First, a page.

• Stopping with the ‘old lady’ thoughts. I may still think I’m 20, but I’m not. As long as I look after my eyes I’m still just me.

Being freelance, there may come a time when I’m wearing second-hand glasses tied together with string so, while I’m able, I’m going to take my eyesight more seriously and actively look after it.

Still pondering.

Still pondering.

 

19 thoughts on “Eyecare and the Editor

  1. Hi, Sara. I get my glasses from Glasses Direct. There’s a great post on Forums by Paul Beverley about this. You’ve already committed yourself now but I highly recommend occupational glasses – the ones used only for the computer. I am getting blinder and blinder and I cannot read with glasses on or contacts in. I can read fine without both. I use my normal short-sighted prescription glasses for every day and my occupational ones for computer. I don’t mind the swapping. It’s a lot cheaper than varifocals, as occupational glasses have only single-focus lenses (even though somehow they combine two measurements). Also, I don’t think I could be doing with adjusting in varifocals. I hope they work for you. Check out the Forum thread. 😘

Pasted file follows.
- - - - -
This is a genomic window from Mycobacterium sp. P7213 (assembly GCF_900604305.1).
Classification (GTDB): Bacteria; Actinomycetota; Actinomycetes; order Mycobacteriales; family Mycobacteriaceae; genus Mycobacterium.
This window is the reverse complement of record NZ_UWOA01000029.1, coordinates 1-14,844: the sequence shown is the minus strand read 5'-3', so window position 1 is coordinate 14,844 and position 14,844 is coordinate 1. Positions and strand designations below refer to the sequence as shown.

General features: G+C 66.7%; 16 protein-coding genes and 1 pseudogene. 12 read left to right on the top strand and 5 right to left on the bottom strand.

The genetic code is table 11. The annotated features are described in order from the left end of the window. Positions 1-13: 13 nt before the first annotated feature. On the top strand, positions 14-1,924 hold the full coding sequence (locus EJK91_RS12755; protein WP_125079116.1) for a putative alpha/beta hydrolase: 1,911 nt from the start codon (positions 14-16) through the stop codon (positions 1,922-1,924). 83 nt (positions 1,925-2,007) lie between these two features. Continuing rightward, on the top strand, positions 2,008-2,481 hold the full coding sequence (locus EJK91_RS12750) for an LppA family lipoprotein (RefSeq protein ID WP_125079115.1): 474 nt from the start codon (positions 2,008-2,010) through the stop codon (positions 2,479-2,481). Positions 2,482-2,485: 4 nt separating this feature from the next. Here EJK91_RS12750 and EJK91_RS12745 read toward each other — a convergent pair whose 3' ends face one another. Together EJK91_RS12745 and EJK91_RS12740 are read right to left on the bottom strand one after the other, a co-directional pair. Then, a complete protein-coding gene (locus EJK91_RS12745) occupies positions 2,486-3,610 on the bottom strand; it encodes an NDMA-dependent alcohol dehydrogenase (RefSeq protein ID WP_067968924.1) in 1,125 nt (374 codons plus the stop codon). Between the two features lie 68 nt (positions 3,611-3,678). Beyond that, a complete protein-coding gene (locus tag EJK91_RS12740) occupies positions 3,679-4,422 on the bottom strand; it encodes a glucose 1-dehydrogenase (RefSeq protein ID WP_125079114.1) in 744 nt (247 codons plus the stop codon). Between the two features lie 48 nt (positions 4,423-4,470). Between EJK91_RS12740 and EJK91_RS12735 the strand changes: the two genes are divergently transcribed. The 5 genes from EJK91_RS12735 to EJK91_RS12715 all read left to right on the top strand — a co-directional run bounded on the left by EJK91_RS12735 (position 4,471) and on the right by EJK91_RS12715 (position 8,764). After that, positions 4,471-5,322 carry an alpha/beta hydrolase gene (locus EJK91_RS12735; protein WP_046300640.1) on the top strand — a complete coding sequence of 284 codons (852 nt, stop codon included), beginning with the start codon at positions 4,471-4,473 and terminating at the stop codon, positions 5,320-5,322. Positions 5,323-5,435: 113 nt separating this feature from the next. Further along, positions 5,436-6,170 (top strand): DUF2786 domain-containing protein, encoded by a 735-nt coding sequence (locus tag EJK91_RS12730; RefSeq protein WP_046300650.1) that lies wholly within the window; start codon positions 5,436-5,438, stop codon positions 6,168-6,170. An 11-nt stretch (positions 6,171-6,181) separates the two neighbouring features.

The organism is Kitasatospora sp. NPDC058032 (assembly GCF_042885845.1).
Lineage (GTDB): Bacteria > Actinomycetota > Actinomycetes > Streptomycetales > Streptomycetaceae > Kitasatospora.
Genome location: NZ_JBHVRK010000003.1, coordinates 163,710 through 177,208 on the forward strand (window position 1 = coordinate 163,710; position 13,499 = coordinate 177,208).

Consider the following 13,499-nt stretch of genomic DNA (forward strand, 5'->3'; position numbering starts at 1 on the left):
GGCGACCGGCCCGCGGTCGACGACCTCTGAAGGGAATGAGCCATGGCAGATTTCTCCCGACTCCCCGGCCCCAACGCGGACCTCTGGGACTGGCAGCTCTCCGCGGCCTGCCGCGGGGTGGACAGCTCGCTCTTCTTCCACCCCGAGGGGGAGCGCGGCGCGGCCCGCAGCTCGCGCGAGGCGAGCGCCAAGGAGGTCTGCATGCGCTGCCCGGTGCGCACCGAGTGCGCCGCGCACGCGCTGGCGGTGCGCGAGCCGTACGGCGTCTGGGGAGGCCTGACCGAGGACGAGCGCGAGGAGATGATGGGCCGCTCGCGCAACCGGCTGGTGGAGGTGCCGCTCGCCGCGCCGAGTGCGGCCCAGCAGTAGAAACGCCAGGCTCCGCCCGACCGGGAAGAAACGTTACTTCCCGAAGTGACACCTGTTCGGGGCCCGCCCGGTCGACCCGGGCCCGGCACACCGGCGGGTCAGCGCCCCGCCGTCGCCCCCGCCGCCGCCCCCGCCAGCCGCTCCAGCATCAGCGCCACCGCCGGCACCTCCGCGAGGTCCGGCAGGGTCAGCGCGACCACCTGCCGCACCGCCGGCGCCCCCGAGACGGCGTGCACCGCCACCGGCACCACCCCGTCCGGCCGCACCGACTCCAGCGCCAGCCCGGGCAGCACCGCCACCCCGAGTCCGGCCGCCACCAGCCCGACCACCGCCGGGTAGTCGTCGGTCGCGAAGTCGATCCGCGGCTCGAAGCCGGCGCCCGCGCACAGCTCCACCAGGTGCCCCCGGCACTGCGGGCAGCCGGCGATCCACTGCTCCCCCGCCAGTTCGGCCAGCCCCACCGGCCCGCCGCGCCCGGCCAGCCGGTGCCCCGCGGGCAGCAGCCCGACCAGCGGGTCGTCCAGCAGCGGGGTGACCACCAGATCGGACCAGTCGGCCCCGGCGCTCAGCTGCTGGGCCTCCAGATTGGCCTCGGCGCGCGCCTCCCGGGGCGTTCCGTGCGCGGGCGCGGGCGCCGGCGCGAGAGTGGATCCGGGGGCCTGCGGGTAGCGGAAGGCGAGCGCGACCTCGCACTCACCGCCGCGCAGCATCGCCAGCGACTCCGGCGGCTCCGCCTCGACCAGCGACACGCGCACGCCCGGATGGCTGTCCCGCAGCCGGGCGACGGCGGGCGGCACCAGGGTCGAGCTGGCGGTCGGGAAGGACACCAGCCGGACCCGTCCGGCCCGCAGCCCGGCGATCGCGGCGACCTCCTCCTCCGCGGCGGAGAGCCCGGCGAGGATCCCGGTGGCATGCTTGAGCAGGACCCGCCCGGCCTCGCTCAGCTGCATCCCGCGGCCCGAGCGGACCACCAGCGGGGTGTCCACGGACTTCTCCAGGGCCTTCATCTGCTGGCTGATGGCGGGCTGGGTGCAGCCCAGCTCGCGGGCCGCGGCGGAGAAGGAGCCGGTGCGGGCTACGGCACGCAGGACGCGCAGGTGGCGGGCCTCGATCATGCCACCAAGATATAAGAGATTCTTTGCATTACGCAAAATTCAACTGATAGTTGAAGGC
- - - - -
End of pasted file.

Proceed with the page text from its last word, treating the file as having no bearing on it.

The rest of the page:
• oooh so THAT’s what they are! Sounds like a plan. I spend so much time lifting my damn glasses to read I figured I’d go for the two specs option (but the reading glasses seem to be ok for work on my laptop) and might use the reading specs if I get more contacts.
      I am not confident that the varifocals will work for me, but as GD are sooooo much cheaper than our local opticians for varifocals, if I’m wasting my money I still got 2 pairs for less than one set of varifocal lenses without frames.
      Will check out Paul’s thread. …

      • Yep, I need reading glasses when I have my contacts in (which is so rare now, because of the faff!). My computer (occupational glasses) are fab! Yes, and without sounding like we’re getting a commission from GD, aren’t they just great? I’ve just got two new pairs last week. Got glasses coming out of my ears here. 😂